It’s the slow and steady wins the race. It’s about being persistent and getting back after it, whatever your goals are in life. That’s 311’s attitude. We don’t expect any big break, we just expect to go out and do our best — going on tour, and putting on the best live show that we can. There are a lot of little other roles that we have that we keep working towards. I noticed that particular lyric has resonated so far. The metaphor, “the river cuts its way through stone not through sheer force but persistence,” is something a lot of people have related with before the record has come out. I’m seeing people make artwork out of it. It’s a theme we stuck to from our first album. “The fish that keeps on swimming is the first to chill upstream,” from Music, is one people really clicked with too. That was just me just sharing my own world view of what I personally work towards. Even with struggles, an artist has to be honest.

One of things I’ve always admired is that even though you have themes of unity and staying positive, you are also not afraid to address challenges. Life can be hard and you have to take it on. Often the attitude you mentioned is what carries you through.

I’ve always loved somebody who has the guts to shine a light on their own insecurities. You take John Lennon for example. He was so revealing and raw. There’s a similar vibe in “Places That the Mind Goes.” On one level it sounds like a love song, but it’s also talking about insecurities — when I don’t hear from you, the places that my mind goes. It’s not necessary a pleasurable thing. I really enjoy songs like that. It’s important to not over-edit yourself. Leave the embarrassing things in there. People can relate.

What were your biggest inspirations in writing this record? Were there any specific topics that you made an effort to tap into?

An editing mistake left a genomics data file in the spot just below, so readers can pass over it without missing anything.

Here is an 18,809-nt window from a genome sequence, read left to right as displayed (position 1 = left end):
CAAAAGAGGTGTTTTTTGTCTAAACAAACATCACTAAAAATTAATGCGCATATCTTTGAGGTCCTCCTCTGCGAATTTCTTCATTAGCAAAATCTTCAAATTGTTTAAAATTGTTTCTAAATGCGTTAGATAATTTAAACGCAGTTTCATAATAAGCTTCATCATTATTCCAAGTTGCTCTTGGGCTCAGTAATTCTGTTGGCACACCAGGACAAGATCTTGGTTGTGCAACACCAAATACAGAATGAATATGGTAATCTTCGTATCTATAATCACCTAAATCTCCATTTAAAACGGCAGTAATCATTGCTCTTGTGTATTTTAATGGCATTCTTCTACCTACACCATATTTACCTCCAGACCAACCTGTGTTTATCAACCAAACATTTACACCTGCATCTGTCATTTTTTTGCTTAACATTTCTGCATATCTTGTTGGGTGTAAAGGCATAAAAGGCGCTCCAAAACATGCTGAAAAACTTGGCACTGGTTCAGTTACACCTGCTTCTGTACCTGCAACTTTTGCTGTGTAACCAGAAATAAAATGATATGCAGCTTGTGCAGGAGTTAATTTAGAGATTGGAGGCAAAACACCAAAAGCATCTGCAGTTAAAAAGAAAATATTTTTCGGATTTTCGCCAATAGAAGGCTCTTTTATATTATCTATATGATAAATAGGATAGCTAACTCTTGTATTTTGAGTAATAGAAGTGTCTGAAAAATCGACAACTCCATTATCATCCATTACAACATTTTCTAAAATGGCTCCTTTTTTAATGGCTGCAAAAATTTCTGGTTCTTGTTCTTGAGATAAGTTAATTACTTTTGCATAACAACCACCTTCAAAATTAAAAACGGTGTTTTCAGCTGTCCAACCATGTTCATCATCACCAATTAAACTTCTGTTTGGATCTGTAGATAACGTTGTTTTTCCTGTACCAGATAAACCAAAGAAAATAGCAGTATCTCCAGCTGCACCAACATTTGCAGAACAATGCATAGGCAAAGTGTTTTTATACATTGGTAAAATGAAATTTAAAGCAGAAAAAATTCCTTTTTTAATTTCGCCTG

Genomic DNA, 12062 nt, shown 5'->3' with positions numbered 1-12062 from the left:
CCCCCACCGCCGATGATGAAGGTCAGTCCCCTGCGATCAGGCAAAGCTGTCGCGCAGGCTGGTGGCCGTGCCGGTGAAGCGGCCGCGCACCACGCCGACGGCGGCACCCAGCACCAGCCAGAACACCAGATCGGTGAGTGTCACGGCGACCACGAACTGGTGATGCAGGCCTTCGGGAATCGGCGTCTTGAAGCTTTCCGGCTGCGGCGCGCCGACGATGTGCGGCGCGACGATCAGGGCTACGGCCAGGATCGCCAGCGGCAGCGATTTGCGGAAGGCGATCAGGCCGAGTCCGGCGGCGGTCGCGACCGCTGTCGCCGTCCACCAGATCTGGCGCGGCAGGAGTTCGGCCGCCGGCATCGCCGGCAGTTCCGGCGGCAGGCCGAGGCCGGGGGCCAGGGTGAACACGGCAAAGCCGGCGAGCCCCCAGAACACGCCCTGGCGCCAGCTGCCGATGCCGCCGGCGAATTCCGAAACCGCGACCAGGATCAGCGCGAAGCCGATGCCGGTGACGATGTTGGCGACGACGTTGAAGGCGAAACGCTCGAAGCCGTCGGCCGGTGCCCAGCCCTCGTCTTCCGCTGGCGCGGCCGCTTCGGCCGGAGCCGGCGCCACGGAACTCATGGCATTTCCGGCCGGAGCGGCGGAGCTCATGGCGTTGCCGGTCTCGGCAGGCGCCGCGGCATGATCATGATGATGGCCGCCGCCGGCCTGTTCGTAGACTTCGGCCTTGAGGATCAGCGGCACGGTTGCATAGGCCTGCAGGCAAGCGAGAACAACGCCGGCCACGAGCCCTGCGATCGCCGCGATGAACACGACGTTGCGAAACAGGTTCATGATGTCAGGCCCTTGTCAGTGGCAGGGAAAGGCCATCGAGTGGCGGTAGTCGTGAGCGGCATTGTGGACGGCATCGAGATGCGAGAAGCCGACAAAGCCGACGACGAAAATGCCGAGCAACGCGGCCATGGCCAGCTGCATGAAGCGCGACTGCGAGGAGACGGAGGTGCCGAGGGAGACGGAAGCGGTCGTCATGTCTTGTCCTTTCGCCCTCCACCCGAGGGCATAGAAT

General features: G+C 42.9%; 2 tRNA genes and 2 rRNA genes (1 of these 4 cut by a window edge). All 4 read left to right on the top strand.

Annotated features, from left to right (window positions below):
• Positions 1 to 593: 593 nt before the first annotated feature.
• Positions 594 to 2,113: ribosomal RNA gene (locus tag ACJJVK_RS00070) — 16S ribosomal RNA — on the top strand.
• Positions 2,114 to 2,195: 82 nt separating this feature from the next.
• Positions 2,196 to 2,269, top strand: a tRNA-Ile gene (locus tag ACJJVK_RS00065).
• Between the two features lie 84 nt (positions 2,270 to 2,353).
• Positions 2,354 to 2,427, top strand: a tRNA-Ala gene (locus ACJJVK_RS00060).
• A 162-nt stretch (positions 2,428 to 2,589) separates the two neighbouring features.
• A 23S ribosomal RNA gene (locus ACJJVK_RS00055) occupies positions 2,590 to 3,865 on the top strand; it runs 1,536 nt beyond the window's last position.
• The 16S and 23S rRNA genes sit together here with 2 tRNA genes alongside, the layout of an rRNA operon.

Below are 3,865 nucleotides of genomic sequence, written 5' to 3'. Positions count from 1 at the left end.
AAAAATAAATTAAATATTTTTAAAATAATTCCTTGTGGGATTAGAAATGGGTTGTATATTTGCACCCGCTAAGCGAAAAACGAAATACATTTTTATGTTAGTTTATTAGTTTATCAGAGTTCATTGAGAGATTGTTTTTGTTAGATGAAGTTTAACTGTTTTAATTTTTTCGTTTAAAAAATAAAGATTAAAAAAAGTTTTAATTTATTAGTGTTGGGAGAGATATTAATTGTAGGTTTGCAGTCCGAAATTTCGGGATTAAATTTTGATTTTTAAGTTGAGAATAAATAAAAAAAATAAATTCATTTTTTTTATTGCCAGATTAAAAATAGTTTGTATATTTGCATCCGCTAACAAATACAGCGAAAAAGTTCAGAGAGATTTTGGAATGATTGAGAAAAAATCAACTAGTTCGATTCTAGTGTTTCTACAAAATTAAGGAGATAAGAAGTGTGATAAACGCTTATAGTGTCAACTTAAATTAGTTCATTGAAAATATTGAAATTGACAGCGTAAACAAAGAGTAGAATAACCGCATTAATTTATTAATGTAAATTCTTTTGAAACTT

The song “On a Roll” is a good example. There’s such a simple repetitive melody in there. It’s like a soccer chant or what you hear at a football game. It sounds like a fight song to get you fired up. It’s about our band and our fan base. “ ‘Til the City’s on Fire” is a total party song. It’s about the old days when we would go out, fire all engines at once and explode into space. The topics on the record are all over the place. Old school 311 songs did not have much a theme. They didn’t have a stream of consciousness. People could piece it together. I didn’t even know what I was saying, there was no cohesive concept where you can grab something out of it that would speak to you. More and more as we go on, we’d talk the lyrics out as a group and they develop as more of a theme, whereas in the early days it was more of me sitting down by myself. I used to take my Sony discman, go to the park and write lyrics to other people’s music. I’d put on De La Soul and then write a rap. At a certain point you run out of things to say. I’ve moved more and more towards collaboration.


MOSAIC is a very diverse record. There are a bunch of different styles with roaring melodies. Was there a strong focus on melody regardless of the song structure?

Yeah. If it’s catchy to me, it will be catchy to other people. One of the tricks that I do is that I will listen to a demo that I’ve made first thing in the morning. I’ll let it play once just to get the music in my head. Then I’ll do some household chores. Things will then start percolating in my head. That’s one of the ways you can get catchiness, if it keeps subconsciously going over-and-over in your head. You capture it, then you can bring it to the studio and flush it out.

“Perfect Mistake” for example. SA’s “h’oh” to start the chorus makes such a difference. It’s a little piece, but it really opens things up.